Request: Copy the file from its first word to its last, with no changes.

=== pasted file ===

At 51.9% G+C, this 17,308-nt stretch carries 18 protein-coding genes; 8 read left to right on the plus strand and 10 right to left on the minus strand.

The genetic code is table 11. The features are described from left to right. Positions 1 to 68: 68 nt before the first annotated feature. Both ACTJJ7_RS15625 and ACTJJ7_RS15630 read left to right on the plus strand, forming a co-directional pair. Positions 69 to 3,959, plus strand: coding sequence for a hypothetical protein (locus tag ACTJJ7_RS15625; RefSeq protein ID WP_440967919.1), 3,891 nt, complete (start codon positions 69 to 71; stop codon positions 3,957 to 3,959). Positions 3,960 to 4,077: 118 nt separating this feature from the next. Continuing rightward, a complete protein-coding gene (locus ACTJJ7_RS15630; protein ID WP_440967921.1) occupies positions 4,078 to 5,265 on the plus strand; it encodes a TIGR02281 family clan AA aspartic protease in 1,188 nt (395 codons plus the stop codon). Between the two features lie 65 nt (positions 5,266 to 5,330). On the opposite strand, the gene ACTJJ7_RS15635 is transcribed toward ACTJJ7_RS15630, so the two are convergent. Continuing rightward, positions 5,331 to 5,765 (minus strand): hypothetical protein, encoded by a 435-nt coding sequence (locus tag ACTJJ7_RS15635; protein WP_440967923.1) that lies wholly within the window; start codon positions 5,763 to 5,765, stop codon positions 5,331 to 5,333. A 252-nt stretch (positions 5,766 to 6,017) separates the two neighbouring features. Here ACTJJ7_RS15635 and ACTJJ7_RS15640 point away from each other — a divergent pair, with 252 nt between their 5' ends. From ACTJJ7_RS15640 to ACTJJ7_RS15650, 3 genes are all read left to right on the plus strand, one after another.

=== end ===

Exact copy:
At 51.9% G+C, this 17,308-nt stretch carries 18 protein-coding genes; 8 read left to right on the plus strand and 10 right to left on the minus strand.

The genetic code is table 11. The features are described from left to right. Positions 1 to 68: 68 nt before the first annotated feature. Both ACTJJ7_RS15625 and ACTJJ7_RS15630 read left to right on the plus strand, forming a co-directional pair. Positions 69 to 3,959, plus strand: coding sequence for a hypothetical protein (locus tag ACTJJ7_RS15625; RefSeq protein ID WP_440967919.1), 3,891 nt, complete (start codon positions 69 to 71; stop codon positions 3,957 to 3,959). Positions 3,960 to 4,077: 118 nt separating this feature from the next. Continuing rightward, a complete protein-coding gene (locus ACTJJ7_RS15630; protein ID WP_440967921.1) occupies positions 4,078 to 5,265 on the plus strand; it encodes a TIGR02281 family clan AA aspartic protease in 1,188 nt (395 codons plus the stop codon). Between the two features lie 65 nt (positions 5,266 to 5,330). On the opposite strand, the gene ACTJJ7_RS15635 is transcribed toward ACTJJ7_RS15630, so the two are convergent. Continuing rightward, positions 5,331 to 5,765 (minus strand): hypothetical protein, encoded by a 435-nt coding sequence (locus tag ACTJJ7_RS15635; protein WP_440967923.1) that lies wholly within the window; start codon positions 5,763 to 5,765, stop codon positions 5,331 to 5,333. A 252-nt stretch (positions 5,766 to 6,017) separates the two neighbouring features. Here ACTJJ7_RS15635 and ACTJJ7_RS15640 point away from each other — a divergent pair, with 252 nt between their 5' ends. From ACTJJ7_RS15640 to ACTJJ7_RS15650, 3 genes are all read left to right on the plus strand, one after another.